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Dead Horse 2: Pitching Through Injury

This started as a game recap to take place of Jeff's usual recap and then I just kept going on my first bullet point to the extent that it morphed into its own feature-length post

Miguel Batista took the mound last night and immediately showed his renewed health by tossing fastballs in the high 80s. Last season, 14.9% of Miguel Batista's pitches had a start speed of 93 mph or higher. This season that number is down to 9.2%. Combined with his always troubling walk rates, Miguel Batista is either finished or injured (could be both) but one thing for sure is that for now he is ineffective.

Mike Blowers brought up the matter in question on the post-game, calling Batista's continued pitching through adversity a good quality, one which is to be admired. He even named Batista as the star performer last night over someone more qualified (Beltre, Ichiro). To add to our dead horse pile here on Lookout Landing, this is total frak. Personally, I think it's a byproduct of trying to cross-apply traits from other sports to baseball. Gritting it through injury can be beneficial in more team-dependent sports where such behaviour can inspire teammates to give more effort. In a sport like football (either one) or hockey, that's useful because effort actually means something. In baseball? It's highly marginalized.

Furthermore, as Jeff has many times pointed out, it's damaging to the team's overall talent level. While a hitter can play through minor injuries without impacting the team too much, a pitcher is a lone representative on the mound. If he sucks, he makes the team worse and markedly so. People would like to hold it up as a virtue, that the player is mentally tough or that he wants to win so badly that he's willing to play through pain. But here's the thing, baseball is a team sport and if the player wants the team to win so much, then he should be looking for the best opportunity to help get those wins whenever possible and that means recognizing when you yourself are costing the team those wins.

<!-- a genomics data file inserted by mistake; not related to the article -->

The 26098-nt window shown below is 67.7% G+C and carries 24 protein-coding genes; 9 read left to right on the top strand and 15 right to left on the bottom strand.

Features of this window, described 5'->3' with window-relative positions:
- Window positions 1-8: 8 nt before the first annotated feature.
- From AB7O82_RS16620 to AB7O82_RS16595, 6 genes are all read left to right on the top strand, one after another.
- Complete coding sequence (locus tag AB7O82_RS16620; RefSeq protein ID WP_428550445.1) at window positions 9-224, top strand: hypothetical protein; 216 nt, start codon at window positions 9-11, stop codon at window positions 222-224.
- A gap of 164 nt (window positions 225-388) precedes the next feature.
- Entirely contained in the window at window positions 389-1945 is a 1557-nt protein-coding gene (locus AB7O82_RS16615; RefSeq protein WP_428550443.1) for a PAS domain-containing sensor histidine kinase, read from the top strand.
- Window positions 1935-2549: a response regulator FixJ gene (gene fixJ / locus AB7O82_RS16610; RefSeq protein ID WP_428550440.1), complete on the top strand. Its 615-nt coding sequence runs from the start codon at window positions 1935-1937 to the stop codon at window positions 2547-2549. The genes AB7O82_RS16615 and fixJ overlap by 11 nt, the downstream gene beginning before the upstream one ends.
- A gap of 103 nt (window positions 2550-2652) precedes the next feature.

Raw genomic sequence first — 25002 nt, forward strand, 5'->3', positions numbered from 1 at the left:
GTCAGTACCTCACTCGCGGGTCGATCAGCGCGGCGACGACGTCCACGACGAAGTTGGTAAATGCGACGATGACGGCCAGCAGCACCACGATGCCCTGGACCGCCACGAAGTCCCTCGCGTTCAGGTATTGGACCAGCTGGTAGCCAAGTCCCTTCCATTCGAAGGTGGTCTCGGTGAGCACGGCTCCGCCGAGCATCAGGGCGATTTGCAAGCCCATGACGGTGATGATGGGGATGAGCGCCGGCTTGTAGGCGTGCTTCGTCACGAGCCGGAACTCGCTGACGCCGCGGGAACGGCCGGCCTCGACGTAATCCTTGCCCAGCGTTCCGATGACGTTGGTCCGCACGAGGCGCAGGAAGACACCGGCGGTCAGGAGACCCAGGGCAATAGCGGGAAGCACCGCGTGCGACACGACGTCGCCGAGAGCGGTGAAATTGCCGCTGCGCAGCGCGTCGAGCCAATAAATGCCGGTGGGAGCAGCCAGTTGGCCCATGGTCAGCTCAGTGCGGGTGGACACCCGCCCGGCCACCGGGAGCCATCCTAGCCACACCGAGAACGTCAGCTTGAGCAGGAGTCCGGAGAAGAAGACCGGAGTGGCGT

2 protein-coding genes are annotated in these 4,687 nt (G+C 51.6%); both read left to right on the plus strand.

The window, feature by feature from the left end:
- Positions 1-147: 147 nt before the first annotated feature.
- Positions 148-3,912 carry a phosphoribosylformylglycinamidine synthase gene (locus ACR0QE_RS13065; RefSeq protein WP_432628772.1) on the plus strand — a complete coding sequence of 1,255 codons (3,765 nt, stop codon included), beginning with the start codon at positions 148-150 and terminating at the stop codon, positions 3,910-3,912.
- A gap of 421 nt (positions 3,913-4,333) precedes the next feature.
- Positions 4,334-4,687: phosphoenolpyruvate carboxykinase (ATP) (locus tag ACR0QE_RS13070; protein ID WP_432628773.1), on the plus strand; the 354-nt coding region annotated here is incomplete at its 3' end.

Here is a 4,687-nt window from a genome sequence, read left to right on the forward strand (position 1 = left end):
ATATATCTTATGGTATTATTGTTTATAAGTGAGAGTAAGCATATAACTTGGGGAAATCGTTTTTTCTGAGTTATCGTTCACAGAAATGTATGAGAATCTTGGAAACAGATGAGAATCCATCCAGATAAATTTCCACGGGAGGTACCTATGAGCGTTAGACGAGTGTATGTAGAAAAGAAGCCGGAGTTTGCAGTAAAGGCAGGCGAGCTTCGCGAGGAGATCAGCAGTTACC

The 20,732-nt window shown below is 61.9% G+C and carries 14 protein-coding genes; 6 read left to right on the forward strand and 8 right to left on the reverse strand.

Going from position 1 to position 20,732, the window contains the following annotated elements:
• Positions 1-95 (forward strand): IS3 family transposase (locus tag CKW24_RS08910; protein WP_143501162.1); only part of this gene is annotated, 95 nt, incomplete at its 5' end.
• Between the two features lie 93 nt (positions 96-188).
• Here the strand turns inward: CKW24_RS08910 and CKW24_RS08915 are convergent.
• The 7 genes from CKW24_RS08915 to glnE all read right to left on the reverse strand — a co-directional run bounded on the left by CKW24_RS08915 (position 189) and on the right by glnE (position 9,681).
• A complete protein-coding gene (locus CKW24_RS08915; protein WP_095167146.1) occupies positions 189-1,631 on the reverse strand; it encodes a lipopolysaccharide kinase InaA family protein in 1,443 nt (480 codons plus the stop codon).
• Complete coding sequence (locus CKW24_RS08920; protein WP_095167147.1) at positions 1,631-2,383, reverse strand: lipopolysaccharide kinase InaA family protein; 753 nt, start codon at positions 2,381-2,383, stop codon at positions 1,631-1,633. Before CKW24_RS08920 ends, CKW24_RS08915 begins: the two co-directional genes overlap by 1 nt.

Now, I don't deny that major league players want to win and want it badly, but at the same time, I'd like to propose a motivation for this behavior that I feel weighs on their actions as well: the fear of being replaced. Nobody wants to admit that they are slipping, that they are worse now than they used to be. People generally only grudgingly admit that there are people better qualified than themselves. I don't blame them for this, it's a survival instinct and it's rooted deep in our genetic profile.

I suspect that rooted in every top athlete's psyche has to be the fear that if they sit down for an injury and open up playing time to someone else, that someone else might prove to be better than he is and the athlete might lose his spot. It's an understandable fear, anyone who's played sports (which includes myself) can empathize with it, but let's call it for what it is at a base level, selfish. No matter the motivation (most players probably want to keep playing in order to contribute to the team's winning, a noble goal) the player is putting his own interests (continued playing) ahead of what might be best for the team overall.

Our culture seems to have a fetish for people that try valiantly against long odds, no matter the outcome. And we view players that don't exhibit that drive on the surface as weak-willed or uncaring. We hold up our Rudys and our Willie Bloomquists as examples of ideal work ethic while spending disproportionally little time acknowledging the greatness of the Alburt Pujols  or deriding the Erik Bedards for saying that they're hurt when people like Bedard and Pujols work just as hard as people like Willie Bloomquist. I don't propose to have a solution, or even to presume to call it a problem. I just want people to think more critically and not accept the media's portrayal at face value. Don't accept mine either. This is how I view it, nothing more or less.